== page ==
DL: Lots! In Costa Rica they have a saying, “Pura vida”, which literally translates to “pure life” but means everything from “Have a nice day” to “You got robbed? Oh well, nothing you can do about it!”. While we were feeding cats in the Buenos Aires botanical gardens we accidentally told our friends in Spanish that we were going over to EAT the cats rather than FEED them. And in Spanish speaking countries don’t ask your buddy to pass the “preservativos” assuming that means preservatives or jam, “preservativo” means “condom” in Spanish!

GCH: Was there anything you learned while living abroad which has stayed with you when you go home?

DL: I learned that you need hardly any things at all to be a whole and happy person. A clean toothbrush, some good spongy earplugs, and enough money in the bank to know you’ll be eating for a month is all anyone truly needs, the rest are extras. If you have your health then you’re very, very rich.

GCH: What made you keep travelling?

DL: The world is huge, and there’s so much to see. Once you’re out there and you’ve got some momentum it only makes sense to keep going and going. Also, it was easier to keep traveling because there wasn’t much to return to – no house, no kids, no pets, no jobs, no attachments.

GCH: We’re constantly asked if we have a favourite country and it’s always so difficult to choose because everywhere we’ve visited has been special. Do you have a favourite country or place?

DL: My answer is usually Krakow and Rome for the history, Galapagos and Queensland for the wildlife, Central America for the coffee, Granada for the food, and Victoria (BC) for the people.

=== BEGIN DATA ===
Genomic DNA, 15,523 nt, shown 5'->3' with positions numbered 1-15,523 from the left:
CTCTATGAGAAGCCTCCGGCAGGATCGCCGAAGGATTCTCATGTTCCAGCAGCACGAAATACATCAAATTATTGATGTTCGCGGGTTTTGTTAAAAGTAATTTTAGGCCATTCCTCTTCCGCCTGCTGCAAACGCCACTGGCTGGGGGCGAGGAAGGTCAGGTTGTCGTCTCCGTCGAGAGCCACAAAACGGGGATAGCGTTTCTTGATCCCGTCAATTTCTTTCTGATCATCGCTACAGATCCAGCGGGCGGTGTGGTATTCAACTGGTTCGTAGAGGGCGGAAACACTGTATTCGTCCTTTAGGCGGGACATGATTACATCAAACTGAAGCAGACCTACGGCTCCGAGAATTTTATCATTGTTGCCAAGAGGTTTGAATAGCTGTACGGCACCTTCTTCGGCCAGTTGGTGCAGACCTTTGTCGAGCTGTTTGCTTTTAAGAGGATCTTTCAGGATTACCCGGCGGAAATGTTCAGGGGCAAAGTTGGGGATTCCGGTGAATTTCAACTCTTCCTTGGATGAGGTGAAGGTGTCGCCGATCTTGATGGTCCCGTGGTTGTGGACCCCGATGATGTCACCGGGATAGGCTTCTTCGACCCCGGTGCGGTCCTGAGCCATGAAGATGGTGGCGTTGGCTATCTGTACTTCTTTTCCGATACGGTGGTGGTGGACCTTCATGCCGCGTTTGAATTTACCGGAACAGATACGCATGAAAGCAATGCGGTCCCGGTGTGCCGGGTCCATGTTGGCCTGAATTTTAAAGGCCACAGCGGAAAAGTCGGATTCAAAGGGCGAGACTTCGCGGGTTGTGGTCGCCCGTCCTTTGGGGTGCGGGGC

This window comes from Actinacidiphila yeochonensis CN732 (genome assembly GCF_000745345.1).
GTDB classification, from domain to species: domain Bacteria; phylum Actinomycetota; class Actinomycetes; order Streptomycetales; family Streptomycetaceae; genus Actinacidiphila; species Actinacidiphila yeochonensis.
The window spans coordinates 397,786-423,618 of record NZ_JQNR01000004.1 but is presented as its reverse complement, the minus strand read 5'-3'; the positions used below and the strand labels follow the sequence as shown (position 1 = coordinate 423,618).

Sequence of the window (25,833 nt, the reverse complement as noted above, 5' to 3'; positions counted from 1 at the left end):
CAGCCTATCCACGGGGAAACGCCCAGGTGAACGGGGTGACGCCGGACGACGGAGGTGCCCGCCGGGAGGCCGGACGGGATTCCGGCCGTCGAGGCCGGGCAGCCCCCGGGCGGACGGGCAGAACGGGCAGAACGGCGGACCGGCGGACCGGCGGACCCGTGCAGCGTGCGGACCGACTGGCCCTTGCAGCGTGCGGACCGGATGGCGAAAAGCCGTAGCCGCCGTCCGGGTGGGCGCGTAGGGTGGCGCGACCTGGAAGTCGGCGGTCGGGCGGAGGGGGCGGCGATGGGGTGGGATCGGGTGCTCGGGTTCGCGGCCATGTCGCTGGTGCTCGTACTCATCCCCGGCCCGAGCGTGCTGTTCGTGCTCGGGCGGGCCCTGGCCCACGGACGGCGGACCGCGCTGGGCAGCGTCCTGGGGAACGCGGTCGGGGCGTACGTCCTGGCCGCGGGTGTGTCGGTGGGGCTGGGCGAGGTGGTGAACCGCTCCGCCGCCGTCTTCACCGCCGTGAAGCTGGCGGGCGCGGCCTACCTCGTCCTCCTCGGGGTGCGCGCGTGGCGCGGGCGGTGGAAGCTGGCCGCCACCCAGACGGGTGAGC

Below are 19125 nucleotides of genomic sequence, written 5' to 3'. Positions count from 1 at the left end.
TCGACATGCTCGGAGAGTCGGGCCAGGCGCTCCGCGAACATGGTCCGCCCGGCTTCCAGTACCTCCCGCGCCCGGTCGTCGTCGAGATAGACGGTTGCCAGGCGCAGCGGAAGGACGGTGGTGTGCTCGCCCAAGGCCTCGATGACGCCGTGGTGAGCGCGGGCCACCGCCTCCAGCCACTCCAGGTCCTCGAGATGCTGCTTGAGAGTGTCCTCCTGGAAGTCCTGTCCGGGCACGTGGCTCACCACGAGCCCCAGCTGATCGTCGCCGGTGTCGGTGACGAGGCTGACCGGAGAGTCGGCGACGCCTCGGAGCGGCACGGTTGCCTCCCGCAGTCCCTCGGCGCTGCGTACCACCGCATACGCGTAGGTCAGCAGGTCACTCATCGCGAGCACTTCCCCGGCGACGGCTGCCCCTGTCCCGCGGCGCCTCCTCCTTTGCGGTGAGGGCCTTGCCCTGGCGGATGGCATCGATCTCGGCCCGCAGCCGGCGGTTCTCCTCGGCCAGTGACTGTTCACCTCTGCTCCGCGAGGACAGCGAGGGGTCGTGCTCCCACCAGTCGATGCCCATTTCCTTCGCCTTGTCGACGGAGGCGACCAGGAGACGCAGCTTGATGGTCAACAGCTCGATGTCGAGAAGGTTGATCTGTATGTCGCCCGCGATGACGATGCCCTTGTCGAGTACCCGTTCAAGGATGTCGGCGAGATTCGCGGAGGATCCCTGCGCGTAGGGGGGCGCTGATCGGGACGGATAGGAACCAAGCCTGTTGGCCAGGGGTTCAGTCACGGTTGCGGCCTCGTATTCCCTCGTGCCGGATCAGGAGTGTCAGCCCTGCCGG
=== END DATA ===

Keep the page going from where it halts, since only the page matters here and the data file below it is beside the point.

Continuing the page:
GCH: What was the most important thing you learned to help you integrate where ever you were?
DL: How to say “please” and “thank you” in the local language. Just making the attempt opened many doors, and so did having a friendly smile.

GCH: Strangest thing you’ve ever eaten?

BL: Blood sausage in Argentina. Talk about non-vegetarian cuisine!

GCH: Your trip helped you learn more about your roots and reignited an interest in Judaism. Can you tell me more about what you witnessed to encourage this?

DL: I remember going to the big Jewish cemetery in Prague and seeing familiar names on the headstones – Kohens, Siegels, Ruths, Esthers – and a Rabbi was singing a sad old prayer over an ancient grave. He noticed me and said, “These are YOUR people” and I began to cry. I didn’t know why at the time, but I realized later that I’d never felt I had people before, and that he was right, Jewish heritage is my heritage. That was the moment I felt Jewish for the first time in my life.